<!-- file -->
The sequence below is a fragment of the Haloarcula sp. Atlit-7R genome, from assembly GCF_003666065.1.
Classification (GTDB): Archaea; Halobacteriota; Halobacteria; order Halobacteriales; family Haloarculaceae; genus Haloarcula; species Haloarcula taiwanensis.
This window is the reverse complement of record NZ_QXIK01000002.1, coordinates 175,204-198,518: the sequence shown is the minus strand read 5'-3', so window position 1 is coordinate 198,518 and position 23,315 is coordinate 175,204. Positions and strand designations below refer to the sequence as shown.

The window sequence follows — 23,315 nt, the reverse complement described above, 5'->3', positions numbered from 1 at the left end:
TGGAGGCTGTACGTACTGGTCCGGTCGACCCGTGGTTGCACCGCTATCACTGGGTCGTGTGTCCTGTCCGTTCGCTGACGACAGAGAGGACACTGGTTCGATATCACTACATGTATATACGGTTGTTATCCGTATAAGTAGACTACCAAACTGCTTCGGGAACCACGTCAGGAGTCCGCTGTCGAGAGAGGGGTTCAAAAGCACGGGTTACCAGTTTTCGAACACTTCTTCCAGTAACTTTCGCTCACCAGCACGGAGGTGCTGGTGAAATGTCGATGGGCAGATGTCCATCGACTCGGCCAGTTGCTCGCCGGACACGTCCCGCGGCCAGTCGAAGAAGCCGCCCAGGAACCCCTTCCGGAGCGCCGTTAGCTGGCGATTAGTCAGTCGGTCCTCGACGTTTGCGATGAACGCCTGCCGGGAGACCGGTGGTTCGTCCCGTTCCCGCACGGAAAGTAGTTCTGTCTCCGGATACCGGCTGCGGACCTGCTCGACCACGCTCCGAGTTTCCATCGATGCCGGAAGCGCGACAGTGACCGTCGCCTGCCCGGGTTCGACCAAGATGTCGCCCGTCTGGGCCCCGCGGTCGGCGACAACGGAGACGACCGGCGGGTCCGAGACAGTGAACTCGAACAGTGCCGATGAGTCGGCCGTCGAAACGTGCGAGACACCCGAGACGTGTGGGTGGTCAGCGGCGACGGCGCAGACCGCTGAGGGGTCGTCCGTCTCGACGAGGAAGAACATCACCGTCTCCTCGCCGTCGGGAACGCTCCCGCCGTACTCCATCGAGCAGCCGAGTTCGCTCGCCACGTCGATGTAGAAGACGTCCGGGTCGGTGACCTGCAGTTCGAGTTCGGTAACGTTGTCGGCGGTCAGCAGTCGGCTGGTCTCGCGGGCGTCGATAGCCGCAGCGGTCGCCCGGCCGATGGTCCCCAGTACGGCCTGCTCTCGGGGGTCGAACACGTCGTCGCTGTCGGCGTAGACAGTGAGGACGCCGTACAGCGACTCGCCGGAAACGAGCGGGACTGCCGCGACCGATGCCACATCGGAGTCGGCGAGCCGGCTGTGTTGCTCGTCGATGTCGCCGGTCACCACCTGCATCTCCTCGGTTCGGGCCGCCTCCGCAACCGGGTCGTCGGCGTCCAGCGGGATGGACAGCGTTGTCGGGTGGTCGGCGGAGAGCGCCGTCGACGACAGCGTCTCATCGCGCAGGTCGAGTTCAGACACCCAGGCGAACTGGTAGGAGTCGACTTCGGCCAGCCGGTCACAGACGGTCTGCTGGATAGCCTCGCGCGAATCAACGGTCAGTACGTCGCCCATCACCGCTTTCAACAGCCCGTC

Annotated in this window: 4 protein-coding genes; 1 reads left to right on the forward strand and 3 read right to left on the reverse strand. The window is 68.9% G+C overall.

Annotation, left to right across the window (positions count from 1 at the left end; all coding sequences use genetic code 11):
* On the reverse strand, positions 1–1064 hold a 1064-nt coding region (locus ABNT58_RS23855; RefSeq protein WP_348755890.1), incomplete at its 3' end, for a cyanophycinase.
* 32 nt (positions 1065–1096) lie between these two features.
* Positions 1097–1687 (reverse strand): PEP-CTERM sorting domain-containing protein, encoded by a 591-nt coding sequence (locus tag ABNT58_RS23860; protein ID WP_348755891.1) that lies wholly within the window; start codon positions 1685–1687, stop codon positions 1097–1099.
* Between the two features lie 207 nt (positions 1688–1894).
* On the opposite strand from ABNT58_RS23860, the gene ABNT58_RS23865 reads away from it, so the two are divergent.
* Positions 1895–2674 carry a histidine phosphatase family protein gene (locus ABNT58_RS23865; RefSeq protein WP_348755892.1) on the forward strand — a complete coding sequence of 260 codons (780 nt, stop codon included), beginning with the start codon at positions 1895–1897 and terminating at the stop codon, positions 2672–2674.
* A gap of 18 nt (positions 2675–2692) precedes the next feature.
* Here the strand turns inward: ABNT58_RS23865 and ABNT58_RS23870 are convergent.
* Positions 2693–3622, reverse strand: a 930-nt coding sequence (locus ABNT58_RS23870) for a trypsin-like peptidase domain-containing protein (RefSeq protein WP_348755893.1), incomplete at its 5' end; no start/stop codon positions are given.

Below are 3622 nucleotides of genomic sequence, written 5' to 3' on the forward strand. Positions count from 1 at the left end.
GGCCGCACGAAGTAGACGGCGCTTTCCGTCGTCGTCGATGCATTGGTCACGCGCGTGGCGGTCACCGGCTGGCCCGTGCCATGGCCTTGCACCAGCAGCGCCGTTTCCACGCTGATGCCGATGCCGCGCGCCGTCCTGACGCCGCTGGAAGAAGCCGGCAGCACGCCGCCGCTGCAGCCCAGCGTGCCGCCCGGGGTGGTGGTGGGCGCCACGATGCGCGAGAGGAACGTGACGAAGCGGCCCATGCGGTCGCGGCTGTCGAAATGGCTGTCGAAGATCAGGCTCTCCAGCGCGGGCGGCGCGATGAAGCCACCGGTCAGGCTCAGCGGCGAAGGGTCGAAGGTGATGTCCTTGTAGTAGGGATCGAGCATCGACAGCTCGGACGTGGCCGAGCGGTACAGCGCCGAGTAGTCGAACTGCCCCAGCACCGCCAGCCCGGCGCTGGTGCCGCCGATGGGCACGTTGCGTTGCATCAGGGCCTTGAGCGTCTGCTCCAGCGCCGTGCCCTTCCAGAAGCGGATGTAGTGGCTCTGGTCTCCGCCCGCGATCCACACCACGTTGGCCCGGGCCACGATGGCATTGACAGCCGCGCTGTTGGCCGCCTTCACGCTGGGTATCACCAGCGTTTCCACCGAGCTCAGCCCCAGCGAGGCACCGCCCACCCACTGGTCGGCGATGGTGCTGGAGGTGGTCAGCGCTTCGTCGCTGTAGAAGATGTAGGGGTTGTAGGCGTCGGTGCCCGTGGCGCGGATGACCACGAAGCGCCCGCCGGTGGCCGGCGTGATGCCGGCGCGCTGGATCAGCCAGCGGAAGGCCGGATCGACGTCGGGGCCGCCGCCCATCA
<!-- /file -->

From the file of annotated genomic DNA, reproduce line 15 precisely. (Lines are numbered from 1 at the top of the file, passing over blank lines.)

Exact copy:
* Here the strand turns inward: ABNT58_RS23865 and ABNT58_RS23870 are convergent.